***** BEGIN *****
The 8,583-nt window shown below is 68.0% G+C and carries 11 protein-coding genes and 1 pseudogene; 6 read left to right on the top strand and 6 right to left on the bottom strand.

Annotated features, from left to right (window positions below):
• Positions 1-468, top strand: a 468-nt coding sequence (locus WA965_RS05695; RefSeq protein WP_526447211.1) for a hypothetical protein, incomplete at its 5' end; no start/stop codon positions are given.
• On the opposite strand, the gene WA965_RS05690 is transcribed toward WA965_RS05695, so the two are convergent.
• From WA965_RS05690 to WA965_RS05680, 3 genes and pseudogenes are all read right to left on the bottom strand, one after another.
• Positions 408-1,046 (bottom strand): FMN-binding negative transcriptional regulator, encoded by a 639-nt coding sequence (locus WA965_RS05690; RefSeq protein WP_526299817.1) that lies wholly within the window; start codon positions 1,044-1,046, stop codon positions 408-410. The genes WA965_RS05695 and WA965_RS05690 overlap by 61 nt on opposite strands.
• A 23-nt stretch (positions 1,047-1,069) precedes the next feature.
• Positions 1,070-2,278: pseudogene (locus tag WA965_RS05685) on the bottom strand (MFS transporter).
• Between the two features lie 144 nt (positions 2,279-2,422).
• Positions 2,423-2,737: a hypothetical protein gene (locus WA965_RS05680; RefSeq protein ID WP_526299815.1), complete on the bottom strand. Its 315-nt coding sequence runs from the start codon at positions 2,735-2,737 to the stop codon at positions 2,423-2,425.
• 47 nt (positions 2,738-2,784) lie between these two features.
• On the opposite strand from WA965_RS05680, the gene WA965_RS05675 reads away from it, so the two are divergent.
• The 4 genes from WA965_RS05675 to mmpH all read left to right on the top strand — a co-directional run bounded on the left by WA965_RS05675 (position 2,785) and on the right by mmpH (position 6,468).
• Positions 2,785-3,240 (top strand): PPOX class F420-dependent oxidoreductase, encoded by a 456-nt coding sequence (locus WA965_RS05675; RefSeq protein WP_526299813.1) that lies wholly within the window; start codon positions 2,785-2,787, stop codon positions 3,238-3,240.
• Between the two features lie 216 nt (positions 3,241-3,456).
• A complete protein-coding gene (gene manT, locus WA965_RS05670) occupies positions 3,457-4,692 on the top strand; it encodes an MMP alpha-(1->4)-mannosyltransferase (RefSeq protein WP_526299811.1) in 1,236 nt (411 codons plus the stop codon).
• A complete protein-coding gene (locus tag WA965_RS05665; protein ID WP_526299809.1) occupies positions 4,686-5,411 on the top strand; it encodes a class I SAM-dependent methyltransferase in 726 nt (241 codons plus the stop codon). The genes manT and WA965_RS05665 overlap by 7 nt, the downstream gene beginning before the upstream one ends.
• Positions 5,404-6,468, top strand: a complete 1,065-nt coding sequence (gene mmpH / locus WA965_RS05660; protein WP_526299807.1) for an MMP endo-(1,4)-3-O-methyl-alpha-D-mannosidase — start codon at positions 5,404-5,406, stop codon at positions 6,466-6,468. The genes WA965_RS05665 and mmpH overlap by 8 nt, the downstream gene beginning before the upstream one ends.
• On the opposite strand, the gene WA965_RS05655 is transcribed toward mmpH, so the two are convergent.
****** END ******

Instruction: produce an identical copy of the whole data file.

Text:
The 8,583-nt window shown below is 68.0% G+C and carries 11 protein-coding genes and 1 pseudogene; 6 read left to right on the top strand and 6 right to left on the bottom strand.

Annotated features, from left to right (window positions below):
• Positions 1-468, top strand: a 468-nt coding sequence (locus WA965_RS05695; RefSeq protein WP_526447211.1) for a hypothetical protein, incomplete at its 5' end; no start/stop codon positions are given.
• On the opposite strand, the gene WA965_RS05690 is transcribed toward WA965_RS05695, so the two are convergent.
• From WA965_RS05690 to WA965_RS05680, 3 genes and pseudogenes are all read right to left on the bottom strand, one after another.
• Positions 408-1,046 (bottom strand): FMN-binding negative transcriptional regulator, encoded by a 639-nt coding sequence (locus WA965_RS05690; RefSeq protein WP_526299817.1) that lies wholly within the window; start codon positions 1,044-1,046, stop codon positions 408-410. The genes WA965_RS05695 and WA965_RS05690 overlap by 61 nt on opposite strands.
• A 23-nt stretch (positions 1,047-1,069) precedes the next feature.
• Positions 1,070-2,278: pseudogene (locus tag WA965_RS05685) on the bottom strand (MFS transporter).
• Between the two features lie 144 nt (positions 2,279-2,422).
• Positions 2,423-2,737: a hypothetical protein gene (locus WA965_RS05680; RefSeq protein ID WP_526299815.1), complete on the bottom strand. Its 315-nt coding sequence runs from the start codon at positions 2,735-2,737 to the stop codon at positions 2,423-2,425.
• 47 nt (positions 2,738-2,784) lie between these two features.
• On the opposite strand from WA965_RS05680, the gene WA965_RS05675 reads away from it, so the two are divergent.
• The 4 genes from WA965_RS05675 to mmpH all read left to right on the top strand — a co-directional run bounded on the left by WA965_RS05675 (position 2,785) and on the right by mmpH (position 6,468).
• Positions 2,785-3,240 (top strand): PPOX class F420-dependent oxidoreductase, encoded by a 456-nt coding sequence (locus WA965_RS05675; RefSeq protein WP_526299813.1) that lies wholly within the window; start codon positions 2,785-2,787, stop codon positions 3,238-3,240.
• Between the two features lie 216 nt (positions 3,241-3,456).
• A complete protein-coding gene (gene manT, locus WA965_RS05670) occupies positions 3,457-4,692 on the top strand; it encodes an MMP alpha-(1->4)-mannosyltransferase (RefSeq protein WP_526299811.1) in 1,236 nt (411 codons plus the stop codon).
• A complete protein-coding gene (locus tag WA965_RS05665; protein ID WP_526299809.1) occupies positions 4,686-5,411 on the top strand; it encodes a class I SAM-dependent methyltransferase in 726 nt (241 codons plus the stop codon). The genes manT and WA965_RS05665 overlap by 7 nt, the downstream gene beginning before the upstream one ends.
• Positions 5,404-6,468, top strand: a complete 1,065-nt coding sequence (gene mmpH / locus WA965_RS05660; protein WP_526299807.1) for an MMP endo-(1,4)-3-O-methyl-alpha-D-mannosidase — start codon at positions 5,404-5,406, stop codon at positions 6,466-6,468. The genes WA965_RS05665 and mmpH overlap by 8 nt, the downstream gene beginning before the upstream one ends.
• On the opposite strand, the gene WA965_RS05655 is transcribed toward mmpH, so the two are convergent.